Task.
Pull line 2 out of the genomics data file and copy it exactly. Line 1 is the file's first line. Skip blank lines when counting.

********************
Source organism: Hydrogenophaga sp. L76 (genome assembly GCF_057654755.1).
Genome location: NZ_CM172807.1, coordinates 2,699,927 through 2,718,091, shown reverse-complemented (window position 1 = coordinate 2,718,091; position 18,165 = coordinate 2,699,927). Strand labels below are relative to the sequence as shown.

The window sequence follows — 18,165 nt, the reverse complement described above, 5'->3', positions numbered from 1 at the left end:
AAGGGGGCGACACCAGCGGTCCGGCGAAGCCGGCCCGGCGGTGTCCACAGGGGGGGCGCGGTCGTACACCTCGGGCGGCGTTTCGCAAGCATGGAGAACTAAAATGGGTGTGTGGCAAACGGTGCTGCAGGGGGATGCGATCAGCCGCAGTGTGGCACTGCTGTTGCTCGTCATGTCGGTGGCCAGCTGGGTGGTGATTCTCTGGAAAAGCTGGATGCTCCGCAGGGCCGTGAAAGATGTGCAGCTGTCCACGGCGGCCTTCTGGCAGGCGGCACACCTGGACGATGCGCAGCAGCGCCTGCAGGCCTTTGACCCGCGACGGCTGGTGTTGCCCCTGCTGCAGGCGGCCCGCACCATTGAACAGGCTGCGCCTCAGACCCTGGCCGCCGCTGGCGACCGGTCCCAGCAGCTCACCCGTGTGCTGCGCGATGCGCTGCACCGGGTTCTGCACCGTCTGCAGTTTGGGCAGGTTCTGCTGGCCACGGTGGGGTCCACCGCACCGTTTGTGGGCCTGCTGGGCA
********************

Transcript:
Genome location: NZ_CM172807.1, coordinates 2,699,927 through 2,718,091, shown reverse-complemented (window position 1 = coordinate 2,718,091; position 18,165 = coordinate 2,699,927). Strand labels below are relative to the sequence as shown.